Associate Professor Carol Tilley will participate in Banned Books Week with a talk at Harper College titled, “Comics, Classrooms, and Censorship.” Her talk is one of several events hosted by Harper College Library during the week of September 27 - October 3, when the American Library Association will hold their annual celebration of the freedom to read. She will speak on Wednesday, September 30, at 12:30 p.m.:
Comics and graphic novels are enjoying great popularity among readers and teachers at all levels today, but this hasn't always been true. This talk will feature stories of some of the pioneering educators and persistent readers as well as would-be censors in comics' history (and present).
"Comics have been in the headlines this past couple of years as students (and legislators) have challenged whether titles such as Alison Bechdel's Fun Home and Marjane Satrapi's Persepolis are appropriate texts for college courses. I look forward to highlighting these debates and sharing some of the history of how comics have played a role in higher education," Tilley said.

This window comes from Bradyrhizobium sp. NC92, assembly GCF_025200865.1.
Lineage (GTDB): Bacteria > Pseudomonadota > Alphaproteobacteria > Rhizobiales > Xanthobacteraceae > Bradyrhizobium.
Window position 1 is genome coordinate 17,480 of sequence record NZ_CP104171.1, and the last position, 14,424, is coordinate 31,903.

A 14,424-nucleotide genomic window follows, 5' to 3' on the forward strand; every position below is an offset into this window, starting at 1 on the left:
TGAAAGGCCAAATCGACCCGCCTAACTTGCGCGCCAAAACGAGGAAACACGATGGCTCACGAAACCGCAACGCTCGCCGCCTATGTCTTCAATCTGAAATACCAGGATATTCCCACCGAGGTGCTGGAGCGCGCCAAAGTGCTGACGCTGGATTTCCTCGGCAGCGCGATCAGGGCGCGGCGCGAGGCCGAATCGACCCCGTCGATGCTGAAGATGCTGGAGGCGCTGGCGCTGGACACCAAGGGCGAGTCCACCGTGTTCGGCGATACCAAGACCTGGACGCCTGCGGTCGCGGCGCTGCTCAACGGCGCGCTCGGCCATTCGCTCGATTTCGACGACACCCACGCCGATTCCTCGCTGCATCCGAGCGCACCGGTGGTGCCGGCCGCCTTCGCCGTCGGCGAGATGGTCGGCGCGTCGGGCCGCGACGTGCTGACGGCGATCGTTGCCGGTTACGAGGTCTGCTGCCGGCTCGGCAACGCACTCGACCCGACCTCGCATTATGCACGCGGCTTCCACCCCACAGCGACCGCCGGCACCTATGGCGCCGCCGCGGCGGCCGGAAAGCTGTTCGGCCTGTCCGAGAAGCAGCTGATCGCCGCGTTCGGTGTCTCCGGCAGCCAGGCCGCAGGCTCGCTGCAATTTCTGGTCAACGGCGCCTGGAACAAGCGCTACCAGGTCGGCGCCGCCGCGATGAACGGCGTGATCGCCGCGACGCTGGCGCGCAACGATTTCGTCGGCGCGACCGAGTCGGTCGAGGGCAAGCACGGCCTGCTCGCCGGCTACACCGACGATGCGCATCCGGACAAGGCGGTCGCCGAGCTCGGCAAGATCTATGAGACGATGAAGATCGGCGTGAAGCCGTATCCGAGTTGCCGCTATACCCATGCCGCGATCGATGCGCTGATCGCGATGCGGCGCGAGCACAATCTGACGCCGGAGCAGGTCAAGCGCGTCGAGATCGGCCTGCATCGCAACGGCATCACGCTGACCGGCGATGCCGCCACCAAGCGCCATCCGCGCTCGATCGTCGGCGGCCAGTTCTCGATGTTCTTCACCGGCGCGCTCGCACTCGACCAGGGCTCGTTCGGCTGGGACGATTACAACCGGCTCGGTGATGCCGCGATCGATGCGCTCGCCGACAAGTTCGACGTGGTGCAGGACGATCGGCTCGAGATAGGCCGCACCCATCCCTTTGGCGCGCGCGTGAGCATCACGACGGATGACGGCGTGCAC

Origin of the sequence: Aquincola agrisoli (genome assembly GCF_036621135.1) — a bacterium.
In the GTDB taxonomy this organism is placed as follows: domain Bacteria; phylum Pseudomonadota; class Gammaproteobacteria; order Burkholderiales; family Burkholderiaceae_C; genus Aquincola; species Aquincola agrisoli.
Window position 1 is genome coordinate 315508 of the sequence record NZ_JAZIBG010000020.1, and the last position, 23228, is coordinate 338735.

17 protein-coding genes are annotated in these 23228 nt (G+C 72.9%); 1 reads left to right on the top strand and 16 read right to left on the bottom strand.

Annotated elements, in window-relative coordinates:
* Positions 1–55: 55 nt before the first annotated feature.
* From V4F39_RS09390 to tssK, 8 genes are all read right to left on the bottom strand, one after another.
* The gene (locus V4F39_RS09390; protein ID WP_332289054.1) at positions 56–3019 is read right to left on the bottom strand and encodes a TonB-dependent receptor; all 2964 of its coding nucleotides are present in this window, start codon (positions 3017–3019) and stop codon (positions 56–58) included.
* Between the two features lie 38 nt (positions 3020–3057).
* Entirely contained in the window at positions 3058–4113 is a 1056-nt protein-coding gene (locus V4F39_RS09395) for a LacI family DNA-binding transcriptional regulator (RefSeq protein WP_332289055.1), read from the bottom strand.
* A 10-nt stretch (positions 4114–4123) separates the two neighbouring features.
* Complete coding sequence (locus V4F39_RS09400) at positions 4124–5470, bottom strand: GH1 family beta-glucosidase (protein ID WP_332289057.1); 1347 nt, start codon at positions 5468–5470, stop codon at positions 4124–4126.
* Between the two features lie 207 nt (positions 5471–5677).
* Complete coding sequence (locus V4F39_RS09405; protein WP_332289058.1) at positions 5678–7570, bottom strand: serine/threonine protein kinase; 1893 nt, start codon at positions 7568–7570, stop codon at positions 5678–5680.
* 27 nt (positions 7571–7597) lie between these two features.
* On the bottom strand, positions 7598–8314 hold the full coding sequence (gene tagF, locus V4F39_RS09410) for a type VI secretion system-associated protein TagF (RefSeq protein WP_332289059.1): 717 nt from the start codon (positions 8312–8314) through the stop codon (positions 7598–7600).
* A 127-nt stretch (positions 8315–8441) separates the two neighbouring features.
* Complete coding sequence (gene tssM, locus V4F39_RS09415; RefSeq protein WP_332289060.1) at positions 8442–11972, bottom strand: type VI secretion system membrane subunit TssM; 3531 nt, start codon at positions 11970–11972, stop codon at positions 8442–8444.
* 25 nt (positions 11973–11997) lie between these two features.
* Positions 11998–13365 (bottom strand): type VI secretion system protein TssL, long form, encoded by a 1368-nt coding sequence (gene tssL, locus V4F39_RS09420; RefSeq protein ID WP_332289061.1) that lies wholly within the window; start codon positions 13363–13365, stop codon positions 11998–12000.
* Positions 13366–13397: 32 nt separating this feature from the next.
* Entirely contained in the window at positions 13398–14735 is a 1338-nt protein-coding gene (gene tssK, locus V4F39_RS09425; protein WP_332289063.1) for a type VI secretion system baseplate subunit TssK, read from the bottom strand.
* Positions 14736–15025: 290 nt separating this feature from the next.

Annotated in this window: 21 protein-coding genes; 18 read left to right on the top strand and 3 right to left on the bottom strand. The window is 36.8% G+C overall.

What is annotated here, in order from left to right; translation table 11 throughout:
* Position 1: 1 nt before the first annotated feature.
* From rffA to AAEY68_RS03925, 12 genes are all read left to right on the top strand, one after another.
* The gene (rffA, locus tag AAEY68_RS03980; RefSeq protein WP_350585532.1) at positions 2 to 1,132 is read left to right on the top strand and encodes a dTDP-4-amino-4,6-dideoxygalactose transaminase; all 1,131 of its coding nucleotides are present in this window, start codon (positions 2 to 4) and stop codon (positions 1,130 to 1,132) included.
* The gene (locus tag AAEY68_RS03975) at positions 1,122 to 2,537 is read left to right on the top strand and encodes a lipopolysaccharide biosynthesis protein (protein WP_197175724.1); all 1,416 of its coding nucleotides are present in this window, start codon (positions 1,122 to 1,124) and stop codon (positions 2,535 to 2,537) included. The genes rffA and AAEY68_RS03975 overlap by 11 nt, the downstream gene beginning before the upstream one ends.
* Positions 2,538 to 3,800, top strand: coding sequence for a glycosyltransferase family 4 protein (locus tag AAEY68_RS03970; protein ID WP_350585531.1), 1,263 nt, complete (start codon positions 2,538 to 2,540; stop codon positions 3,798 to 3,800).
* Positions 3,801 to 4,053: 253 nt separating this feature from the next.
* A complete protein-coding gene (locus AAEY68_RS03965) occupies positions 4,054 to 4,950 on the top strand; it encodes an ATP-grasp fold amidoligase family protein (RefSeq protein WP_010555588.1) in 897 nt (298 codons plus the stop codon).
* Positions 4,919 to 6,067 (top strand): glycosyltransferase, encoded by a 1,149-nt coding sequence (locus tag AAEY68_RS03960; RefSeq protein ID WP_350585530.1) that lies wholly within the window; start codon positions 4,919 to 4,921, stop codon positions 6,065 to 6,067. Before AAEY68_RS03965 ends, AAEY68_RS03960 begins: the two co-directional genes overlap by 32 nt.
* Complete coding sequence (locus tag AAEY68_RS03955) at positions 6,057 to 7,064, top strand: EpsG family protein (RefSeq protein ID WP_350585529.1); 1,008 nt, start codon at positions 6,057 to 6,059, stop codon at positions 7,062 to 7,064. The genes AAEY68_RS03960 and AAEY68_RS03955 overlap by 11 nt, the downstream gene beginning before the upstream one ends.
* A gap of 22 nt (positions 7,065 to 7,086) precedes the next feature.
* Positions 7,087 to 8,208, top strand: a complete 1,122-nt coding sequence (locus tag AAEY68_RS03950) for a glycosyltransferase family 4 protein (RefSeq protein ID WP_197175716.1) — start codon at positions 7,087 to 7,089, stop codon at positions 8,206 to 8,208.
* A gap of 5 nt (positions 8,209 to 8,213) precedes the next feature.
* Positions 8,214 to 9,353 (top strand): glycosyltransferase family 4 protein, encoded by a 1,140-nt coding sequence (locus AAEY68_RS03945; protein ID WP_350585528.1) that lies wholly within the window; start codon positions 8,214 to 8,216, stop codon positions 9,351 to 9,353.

Tilley is a nationally known expert in comics readership and history and has worked with many of the comic-related archives and research collections in the U.S. Her research has focused on comics/youth engagement—historically and today—and the many factors that have influenced engagement, such as the role of librarians and educators. She has looked closely at the attitudes and practices of librarians, which may have impacted comics readership and certainly influenced access.
Tilley’s research has been published in several academic journals, including the Journal of the Association for Information Science and Technology, Information & Culture: A Journal of History, and Children’s Literature in Education. Her research on anti-comics advocate Fredric Wertham has been featured in The New York Times and other media outlets. At GSLIS, she teaches courses in comics reader’s advisory, media literacy, and youth services librarianship.